I am pretty sure that nobody has any interest in all of the clutter on the walls of the Louvre, so I went there and tried to take pictures only of the ceilings. Perhaps I will go back one of these days to see other stuff (since obviously I only saw about 20% of the building today) because my new social status ("job seeker") allows me to visit the Louvre free of charge just by waving my papers in front of the ticket takers. But today, here are the ceilings! Some are elaborate, some are ordinary, some are totally utilitarian. It was interesting to see the different decisions about how rooms should be lighted depending on that stuff on the walls or the things displayed here and there around the room. All of the brick ceilings were on the ground floor, which was probably considered to be a sort of nasty basement area in the past, so no reason to decorate it.
Once you start going upstairs, they put a little more effort into the finishings.
The upper floors benefit from skylights.
If you lower your gaze, you see that you are not actually alone.
There sure is a lot of stuff on those walls, though!
Still not alone. If I spoke Chinese, I would feel right at home.
On a slow day like today, copy artists can actually work unhindered.
Okay, I admit it. Every now and then I looked at the walls. I have a soft spot for "The Clubfoot."
I also liked "Pandemonium" with its lovely palace of the demons.
And the young man being treated by some famous saint (I already forgot which one) was touching. He had amputated his foot out of remorse for hitting his mother. Since the foot was still there, I don't know if the saint-doctor had reattached it or if "amputation" had an alternate meaning in olden times.
back to the ceilings I had come to see
The Islamic Arts section just opened. Since the Louvre is so tiny, they had to roof over a courtyard to fit it in.
You have to put that other spin on it -- these were job creators. ;D
Tsk, tsk. Many of those ceilings were undoubtedly jobbed out to Italian or eastern European workers, with the money saved going into Swiss bank accounts.
ANYway ............ woweee!
That's a monumental job of ceiling photo-documentation & a fascinating & surprising tour. I had to go look up the history of the Louvre (old!) because of wanting to get a sense of how the styles and usages had unfolded. Certainly, before seeing this thread, I had no idea of the vastness of the place. Obviously many of the ceilings you show are contemporary, some of them clunkily so. But beyond the covered-over courtyards, it appears there are no modern physical additions to the place. Is that correct? From your pictures, it appears that the smaller, modern-looking spaces are created with false walls within the structure. Quite interesting & probably invisible to most visitors.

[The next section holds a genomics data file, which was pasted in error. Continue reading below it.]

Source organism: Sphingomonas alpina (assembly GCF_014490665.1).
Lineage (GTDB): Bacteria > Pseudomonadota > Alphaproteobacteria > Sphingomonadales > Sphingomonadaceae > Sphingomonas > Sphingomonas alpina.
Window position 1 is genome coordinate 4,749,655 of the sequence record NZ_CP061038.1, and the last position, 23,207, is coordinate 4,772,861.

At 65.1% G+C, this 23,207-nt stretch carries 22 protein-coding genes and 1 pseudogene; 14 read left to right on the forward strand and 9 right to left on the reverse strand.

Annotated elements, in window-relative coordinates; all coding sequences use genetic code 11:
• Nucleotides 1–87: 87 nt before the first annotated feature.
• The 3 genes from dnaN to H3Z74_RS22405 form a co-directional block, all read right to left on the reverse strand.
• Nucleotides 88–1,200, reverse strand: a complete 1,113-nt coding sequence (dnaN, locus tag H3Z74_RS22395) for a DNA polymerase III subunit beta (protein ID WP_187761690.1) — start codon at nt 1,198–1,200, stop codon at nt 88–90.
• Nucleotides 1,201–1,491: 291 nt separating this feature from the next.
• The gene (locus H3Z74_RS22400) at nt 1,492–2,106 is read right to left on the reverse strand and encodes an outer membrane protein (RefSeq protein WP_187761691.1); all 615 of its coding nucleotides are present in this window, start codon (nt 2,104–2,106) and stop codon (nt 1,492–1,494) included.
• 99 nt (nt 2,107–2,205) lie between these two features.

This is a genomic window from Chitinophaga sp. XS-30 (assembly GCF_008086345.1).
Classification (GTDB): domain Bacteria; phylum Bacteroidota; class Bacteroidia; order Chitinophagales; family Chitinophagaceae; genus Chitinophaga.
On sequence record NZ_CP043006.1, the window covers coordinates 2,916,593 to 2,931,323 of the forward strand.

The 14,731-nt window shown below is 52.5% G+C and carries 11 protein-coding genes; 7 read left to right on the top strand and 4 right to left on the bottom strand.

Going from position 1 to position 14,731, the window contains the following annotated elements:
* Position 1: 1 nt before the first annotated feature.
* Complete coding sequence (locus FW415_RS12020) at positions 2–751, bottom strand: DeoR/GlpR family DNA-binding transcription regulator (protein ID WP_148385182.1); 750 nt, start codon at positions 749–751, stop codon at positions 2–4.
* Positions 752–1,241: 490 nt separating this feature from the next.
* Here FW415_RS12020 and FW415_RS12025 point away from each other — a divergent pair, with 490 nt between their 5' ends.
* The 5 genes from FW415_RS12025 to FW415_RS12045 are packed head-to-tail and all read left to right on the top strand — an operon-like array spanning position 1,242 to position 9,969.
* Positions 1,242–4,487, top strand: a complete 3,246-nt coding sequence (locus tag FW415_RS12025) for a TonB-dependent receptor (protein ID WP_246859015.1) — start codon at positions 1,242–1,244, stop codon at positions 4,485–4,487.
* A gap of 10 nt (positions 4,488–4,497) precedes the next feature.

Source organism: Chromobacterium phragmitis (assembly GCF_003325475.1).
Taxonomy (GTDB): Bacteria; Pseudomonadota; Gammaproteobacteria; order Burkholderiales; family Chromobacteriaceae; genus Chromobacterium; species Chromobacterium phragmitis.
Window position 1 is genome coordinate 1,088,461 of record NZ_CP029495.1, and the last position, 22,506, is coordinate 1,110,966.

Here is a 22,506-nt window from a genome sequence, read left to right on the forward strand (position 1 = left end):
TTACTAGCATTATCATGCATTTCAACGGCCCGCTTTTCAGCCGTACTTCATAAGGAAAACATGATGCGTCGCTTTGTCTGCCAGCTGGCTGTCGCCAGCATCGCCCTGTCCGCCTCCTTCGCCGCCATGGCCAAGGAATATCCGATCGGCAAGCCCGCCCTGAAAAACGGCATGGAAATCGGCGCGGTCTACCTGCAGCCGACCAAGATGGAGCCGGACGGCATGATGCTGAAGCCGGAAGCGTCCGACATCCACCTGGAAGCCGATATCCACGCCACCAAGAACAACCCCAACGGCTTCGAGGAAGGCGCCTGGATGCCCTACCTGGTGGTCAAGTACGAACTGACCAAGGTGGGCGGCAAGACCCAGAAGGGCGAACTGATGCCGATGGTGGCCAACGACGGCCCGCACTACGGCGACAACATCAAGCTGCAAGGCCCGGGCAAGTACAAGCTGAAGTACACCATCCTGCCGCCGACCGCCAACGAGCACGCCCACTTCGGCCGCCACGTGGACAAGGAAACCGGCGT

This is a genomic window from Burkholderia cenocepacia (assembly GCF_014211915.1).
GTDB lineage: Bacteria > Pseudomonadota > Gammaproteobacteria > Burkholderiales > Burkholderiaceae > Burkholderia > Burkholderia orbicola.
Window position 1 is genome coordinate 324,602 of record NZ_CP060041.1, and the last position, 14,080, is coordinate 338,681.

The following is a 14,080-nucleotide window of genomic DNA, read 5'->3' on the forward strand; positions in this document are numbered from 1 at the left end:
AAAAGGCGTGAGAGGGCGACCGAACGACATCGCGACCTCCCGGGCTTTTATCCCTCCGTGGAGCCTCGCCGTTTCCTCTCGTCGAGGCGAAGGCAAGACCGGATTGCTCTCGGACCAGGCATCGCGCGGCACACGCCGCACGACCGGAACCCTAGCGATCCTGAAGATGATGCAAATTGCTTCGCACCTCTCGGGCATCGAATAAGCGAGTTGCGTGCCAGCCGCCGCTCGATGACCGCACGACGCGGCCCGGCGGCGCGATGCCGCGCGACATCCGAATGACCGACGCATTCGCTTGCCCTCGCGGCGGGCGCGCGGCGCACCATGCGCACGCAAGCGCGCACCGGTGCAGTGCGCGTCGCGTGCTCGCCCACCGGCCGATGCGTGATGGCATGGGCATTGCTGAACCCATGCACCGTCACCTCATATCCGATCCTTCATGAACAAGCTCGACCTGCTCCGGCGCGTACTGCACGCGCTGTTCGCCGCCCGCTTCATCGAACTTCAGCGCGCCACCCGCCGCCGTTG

First the Pantheon, now the Louvre- you're turning into quite the tourist, K. And yet you still manage to put a fresh spin on one of the most popular museums in the world. These ceilings are great, from the ostentatious historic ones to the clean, geometric modern ones.
I especially like the shot of Winged Victory. It's a perspective I haven't seen before. I never got a good shot of it myself because of the crowds. I knew I couldn't get a photo of the hallway with no people in it, of course, but I didn't expect people to walk directly in front of my nose when there was plenty of room elsewhere. Grr. Well, next time I'll know to just shoot the ceiling.
That painting "Pandemonium" is striking. Never seen it before, I'd love to have a look up close.
But beyond the covered-over courtyards, it appears there are no modern physical additions to the place. Is that correct? From your pictures, it appears that the smaller, modern-looking spaces are created with false walls within the structure. Quite interesting & probably invisible to most visitors.
Except for the central pyramid, there are indeed no modern structural additions to the building.
Speaking of which, the new Louvre in Lens opens next Tuesday, and the other new Louvre in Abu Dhabi opens next year.
Well, they didn't ask me, but I'd think that the beautiful & unadorned walls & ceiling in the picture immediately before those of the Islamic Arts section would have been perfect for showing some of the Islamic art.
I was looking at news articles about the Louvre, since the area was chosen for possible victory celebrations if Emmanuel Macron is elected president today, but the thing that struck me had nothing to do with the election. As just about everybody knows, when there is the threat of a war or any other kind of disaster, museums are emptied of their treasures as quickly as possible to hide them in safe places, whether in Paris or Baghdad or Mosul.
So I found this photo of the Louvre during WW2 particularly striking.
I'm not the only person who looks at the ceiling. If you want to shoot a video at the Louvre, the price is 15,000 euros a day. I assume that Tuesday is the only daytime slot available, the day that the Louvre is closed. But nighttime shoots are common. I read that the Louvre is used at least 500 times a year for various photos, videos and films.
I think I want to add that I find this video somewhat disrespectful of classical fine art, but that at the same time at least it is being seen by people who have no idea what classical fine art is. Thank you Beyoncé?